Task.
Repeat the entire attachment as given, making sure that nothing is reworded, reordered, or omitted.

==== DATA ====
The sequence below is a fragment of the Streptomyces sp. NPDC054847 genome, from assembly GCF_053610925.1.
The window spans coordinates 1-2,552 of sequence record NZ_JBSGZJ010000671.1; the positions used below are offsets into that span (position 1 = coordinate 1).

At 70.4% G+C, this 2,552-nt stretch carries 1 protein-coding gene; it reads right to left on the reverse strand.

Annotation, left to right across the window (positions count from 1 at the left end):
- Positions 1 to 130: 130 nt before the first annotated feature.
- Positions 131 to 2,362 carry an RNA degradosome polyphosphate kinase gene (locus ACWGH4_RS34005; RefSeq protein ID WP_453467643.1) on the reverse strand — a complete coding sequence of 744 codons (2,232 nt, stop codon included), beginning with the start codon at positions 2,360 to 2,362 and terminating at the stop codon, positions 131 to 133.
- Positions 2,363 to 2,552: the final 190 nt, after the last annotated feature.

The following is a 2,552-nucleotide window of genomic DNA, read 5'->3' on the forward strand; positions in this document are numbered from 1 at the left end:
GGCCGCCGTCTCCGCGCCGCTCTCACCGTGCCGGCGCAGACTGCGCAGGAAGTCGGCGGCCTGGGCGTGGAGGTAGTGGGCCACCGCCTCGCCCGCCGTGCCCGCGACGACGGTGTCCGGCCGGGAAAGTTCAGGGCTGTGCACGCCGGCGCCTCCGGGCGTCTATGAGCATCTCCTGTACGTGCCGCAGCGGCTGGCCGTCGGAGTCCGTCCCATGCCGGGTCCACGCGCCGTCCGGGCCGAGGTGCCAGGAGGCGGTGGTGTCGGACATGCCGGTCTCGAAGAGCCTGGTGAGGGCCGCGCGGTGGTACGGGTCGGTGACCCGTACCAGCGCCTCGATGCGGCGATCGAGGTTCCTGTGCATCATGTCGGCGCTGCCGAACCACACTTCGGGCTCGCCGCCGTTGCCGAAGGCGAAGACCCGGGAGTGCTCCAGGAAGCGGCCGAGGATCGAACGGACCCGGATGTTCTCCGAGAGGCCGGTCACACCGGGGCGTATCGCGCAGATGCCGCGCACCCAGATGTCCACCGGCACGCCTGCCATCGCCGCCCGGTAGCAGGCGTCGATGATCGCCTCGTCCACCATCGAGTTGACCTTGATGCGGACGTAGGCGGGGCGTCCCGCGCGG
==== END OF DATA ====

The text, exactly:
The sequence below is a fragment of the Streptomyces sp. NPDC054847 genome, from assembly GCF_053610925.1.
The window spans coordinates 1-2,552 of sequence record NZ_JBSGZJ010000671.1; the positions used below are offsets into that span (position 1 = coordinate 1).

At 70.4% G+C, this 2,552-nt stretch carries 1 protein-coding gene; it reads right to left on the reverse strand.

Annotation, left to right across the window (positions count from 1 at the left end):
- Positions 1 to 130: 130 nt before the first annotated feature.
- Positions 131 to 2,362 carry an RNA degradosome polyphosphate kinase gene (locus ACWGH4_RS34005; RefSeq protein ID WP_453467643.1) on the reverse strand — a complete coding sequence of 744 codons (2,232 nt, stop codon included), beginning with the start codon at positions 2,360 to 2,362 and terminating at the stop codon, positions 131 to 133.
- Positions 2,363 to 2,552: the final 190 nt, after the last annotated feature.

The following is a 2,552-nucleotide window of genomic DNA, read 5'->3' on the forward strand; positions in this document are numbered from 1 at the left end:
GGCCGCCGTCTCCGCGCCGCTCTCACCGTGCCGGCGCAGACTGCGCAGGAAGTCGGCGGCCTGGGCGTGGAGGTAGTGGGCCACCGCCTCGCCCGCCGTGCCCGCGACGACGGTGTCCGGCCGGGAAAGTTCAGGGCTGTGCACGCCGGCGCCTCCGGGCGTCTATGAGCATCTCCTGTACGTGCCGCAGCGGCTGGCCGTCGGAGTCCGTCCCATGCCGGGTCCACGCGCCGTCCGGGCCGAGGTGCCAGGAGGCGGTGGTGTCGGACATGCCGGTCTCGAAGAGCCTGGTGAGGGCCGCGCGGTGGTACGGGTCGGTGACCCGTACCAGCGCCTCGATGCGGCGATCGAGGTTCCTGTGCATCATGTCGGCGCTGCCGAACCACACTTCGGGCTCGCCGCCGTTGCCGAAGGCGAAGACCCGGGAGTGCTCCAGGAAGCGGCCGAGGATCGAACGGACCCGGATGTTCTCCGAGAGGCCGGTCACACCGGGGCGTATCGCGCAGATGCCGCGCACCCAGATGTCCACCGGCACGCCTGCCATCGCCGCCCGGTAGCAGGCGTCGATGATCGCCTCGTCCACCATCGAGTTGACCTTGATGCGGACGTAGGCGGGGCGTCCCGCGCGG